Designers of new wireless software should take their cue from the medium’s nature to forge its aesthetic
Within a decade (according to some estimates), we’ll see two billion mobile telephones capable of internet access. To designers of a certain sensibility, the prospect of so many visually anaemic devices in the hands of so many people might be gut-wrenching. If in desktop Web browsers we’ve lost a certain sensitivity to typographic delicacy and visual elegance, then viewing a world of text through a handheld browser might seem like peering on a wasteland of aesthetic primitivism.
Nobody says that we will necessarily reach that two billion mark still beholden to the limited designability of today’s mobile technology, though. Some cite the iPhone as reason to believe that ‘good design’ will eventually make its way to handhelds as well. Hype aside, Apple’s foray into wireless devices sports a rich, high-resolution screen that makes the display of highly controlled typography a possibility, at least, which is a step forward. And its built-in Web browser, Safari, can render the Web exactly like its desktop namesake, returning us to the level of visual compromise we already have on our personal computers.
While a convenient hedge against a poorly designed mobile internet, this sort of faithfulness to the desktop Web is deceptive. The fact is that a new medium, as it emerges and looks for its footing and its particular place in the world, tries to emulate old media, at least at first. Over the past century-plus of rapid technological innovation, we have seen this play out again and again.
Movies looked very much like filmed stage plays in their first decade of life. Similarly, television worked much like visual radio in its inaugural decade. And the World Wide Web – the desktop version, where typography and layout bear at least some resemblance to the intention of designers – went to great lengths in its early years to imitate the values of printed matter.
Eventually, all media will leave behind these chameleon-like baby steps and assume their own dynamic; they each establish a nature of their own that is separate and apart from their predecessors. In the case of the Web, we are still in the midst of this evolution now; over time we have become more comfortable with it as a form of communication unlike any other – even as it continues to change with greater rapidity and turbulence than anything we’ve seen in the past.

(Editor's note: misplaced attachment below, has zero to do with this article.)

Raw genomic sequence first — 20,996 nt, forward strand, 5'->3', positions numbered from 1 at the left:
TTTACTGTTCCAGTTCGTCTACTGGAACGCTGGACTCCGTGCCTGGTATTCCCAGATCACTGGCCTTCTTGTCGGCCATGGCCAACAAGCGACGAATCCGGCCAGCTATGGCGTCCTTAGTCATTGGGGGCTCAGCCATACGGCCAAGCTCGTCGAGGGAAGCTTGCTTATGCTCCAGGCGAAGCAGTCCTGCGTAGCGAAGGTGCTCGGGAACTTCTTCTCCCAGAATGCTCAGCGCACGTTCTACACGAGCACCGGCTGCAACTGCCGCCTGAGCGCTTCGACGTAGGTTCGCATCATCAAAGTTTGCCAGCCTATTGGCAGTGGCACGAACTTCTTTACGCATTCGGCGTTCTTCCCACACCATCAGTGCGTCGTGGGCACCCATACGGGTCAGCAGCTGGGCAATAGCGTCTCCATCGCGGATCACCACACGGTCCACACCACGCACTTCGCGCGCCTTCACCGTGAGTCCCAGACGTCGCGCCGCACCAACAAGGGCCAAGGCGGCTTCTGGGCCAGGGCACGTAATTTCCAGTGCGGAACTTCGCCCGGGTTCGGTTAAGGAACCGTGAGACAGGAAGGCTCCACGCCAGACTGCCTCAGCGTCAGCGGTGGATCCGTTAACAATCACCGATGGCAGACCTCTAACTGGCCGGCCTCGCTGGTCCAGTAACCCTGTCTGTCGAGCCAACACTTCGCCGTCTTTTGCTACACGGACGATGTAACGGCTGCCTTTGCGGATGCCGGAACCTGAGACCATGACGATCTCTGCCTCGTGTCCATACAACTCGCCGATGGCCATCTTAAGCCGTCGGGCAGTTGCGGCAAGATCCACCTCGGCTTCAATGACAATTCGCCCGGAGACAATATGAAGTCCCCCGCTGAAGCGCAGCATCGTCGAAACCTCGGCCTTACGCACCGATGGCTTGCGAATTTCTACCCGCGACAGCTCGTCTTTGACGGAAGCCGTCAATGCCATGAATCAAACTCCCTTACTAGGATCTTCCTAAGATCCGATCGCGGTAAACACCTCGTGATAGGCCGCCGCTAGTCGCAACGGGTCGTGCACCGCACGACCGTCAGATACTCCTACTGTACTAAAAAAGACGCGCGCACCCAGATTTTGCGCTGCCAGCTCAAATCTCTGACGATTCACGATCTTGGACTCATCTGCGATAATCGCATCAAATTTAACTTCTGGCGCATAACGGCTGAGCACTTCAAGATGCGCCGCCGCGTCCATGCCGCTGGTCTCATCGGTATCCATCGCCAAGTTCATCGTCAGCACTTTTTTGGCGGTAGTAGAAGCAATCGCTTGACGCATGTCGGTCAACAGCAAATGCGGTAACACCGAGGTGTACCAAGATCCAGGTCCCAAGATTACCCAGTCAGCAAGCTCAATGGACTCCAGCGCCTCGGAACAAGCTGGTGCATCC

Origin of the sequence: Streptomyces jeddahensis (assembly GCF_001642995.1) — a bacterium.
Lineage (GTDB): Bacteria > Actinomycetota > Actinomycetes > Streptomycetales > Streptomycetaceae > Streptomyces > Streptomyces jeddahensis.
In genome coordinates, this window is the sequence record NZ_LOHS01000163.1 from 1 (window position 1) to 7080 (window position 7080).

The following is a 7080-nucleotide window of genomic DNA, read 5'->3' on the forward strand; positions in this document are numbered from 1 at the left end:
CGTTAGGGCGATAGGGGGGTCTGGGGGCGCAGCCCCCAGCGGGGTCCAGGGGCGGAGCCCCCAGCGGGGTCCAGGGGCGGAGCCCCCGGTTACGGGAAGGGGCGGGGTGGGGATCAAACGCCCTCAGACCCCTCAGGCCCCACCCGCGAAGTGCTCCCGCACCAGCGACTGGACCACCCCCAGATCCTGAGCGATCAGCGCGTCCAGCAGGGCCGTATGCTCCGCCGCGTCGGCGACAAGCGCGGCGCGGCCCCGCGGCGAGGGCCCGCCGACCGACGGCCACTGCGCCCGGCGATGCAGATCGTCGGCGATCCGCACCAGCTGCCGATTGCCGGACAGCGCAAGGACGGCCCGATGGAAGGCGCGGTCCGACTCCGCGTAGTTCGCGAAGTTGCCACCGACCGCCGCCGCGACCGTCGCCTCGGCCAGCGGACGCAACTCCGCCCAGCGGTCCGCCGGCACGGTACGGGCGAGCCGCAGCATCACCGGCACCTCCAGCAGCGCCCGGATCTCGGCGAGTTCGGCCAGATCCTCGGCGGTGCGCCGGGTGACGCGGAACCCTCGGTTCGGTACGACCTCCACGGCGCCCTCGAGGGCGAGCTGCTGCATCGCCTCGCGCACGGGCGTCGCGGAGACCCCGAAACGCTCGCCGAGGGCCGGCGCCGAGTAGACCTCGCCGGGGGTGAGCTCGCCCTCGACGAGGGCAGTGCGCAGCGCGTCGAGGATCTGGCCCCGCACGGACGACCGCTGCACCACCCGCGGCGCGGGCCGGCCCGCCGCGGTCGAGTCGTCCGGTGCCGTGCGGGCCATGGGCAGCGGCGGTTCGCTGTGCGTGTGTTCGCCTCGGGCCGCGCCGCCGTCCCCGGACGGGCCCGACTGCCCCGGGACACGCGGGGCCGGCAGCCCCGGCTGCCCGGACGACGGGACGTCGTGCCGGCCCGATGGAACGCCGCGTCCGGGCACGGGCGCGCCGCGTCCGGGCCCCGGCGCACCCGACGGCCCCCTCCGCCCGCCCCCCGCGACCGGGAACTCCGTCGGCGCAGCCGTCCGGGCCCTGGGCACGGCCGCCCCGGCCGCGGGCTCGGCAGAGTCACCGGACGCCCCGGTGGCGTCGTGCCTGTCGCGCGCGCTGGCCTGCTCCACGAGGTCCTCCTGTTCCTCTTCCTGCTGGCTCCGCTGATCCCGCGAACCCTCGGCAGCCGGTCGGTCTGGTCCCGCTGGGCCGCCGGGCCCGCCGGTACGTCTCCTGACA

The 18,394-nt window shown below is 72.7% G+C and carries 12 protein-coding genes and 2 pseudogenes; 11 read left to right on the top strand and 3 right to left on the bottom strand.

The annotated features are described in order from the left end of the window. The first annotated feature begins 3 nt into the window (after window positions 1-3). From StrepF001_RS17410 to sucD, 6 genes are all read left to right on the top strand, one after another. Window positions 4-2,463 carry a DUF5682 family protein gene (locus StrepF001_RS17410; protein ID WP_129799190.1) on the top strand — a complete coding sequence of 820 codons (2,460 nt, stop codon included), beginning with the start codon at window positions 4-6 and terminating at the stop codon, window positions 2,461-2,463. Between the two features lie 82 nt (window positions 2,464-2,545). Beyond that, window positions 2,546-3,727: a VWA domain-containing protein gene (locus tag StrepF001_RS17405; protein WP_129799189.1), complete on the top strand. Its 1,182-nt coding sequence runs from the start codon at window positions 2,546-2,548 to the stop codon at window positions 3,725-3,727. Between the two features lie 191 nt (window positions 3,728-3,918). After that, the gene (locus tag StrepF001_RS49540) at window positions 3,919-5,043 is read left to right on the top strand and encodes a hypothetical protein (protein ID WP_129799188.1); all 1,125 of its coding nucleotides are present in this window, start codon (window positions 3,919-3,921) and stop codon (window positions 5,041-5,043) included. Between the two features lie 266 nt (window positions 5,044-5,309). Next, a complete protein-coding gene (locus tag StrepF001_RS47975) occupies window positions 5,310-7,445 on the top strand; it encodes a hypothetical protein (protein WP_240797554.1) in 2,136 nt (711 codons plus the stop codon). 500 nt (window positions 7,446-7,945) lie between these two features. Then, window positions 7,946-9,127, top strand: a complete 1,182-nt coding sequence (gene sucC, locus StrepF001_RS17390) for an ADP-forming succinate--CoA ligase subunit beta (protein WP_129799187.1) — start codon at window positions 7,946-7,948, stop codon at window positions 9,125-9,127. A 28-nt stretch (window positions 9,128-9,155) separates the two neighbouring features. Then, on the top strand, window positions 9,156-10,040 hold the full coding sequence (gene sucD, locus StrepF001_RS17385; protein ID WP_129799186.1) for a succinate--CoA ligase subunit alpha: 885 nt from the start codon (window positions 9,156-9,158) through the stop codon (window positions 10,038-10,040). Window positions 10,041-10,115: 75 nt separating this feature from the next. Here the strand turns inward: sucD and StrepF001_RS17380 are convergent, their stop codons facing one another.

The mobile internet is no exception to this pattern of ‘emulate-then-innovate’. When technology allows it, wireless software eagerly apes the ways of its immediate predecessor, as in not just the iPhone’s Safari browser but also the Opera mobile browser, which is available on a multitude of devices and similarly attempts to render the Web in a desktop fashion. As wireless technology gets more powerful, we’ll surely see more applications that are emulative of the desktop Web experience.
Pursuing this path is a mistake, however. Even with dramatically improved resolution, a mobile device is used differently: often while standing rather than sitting; in short bursts rather than for prolonged periods; to achieve simple, pointed goals, rather than to perform wide and varied perusals. A site or page designed for a desktop browser can be flatly inappropriate for handheld viewing. The mobile-specific sites that pre-date the iPhone, as rudimentary as they are, were more appropriate to the medium than the iPhone.
Mobile devices may not achieve the controlled visual integrity of desktop devices. They may not be as aesthetically luxurious as print. But they don’t need to. For each new medium, designers should remember that they are beholden primarily to the way that medium is used, to its true nature, and only secondarily to the precedents established by earlier media. Aside from their curiosity value, those early, emulative films, TV shows and websites are forgotten: the most successful creations of any medium are the ones that are truest to their native dynamic. And within the primitive aesthetics of each, the best designers manage to find a new, innate beauty.
Khoi Vinh, design director, NYTimes.com, The New York Times
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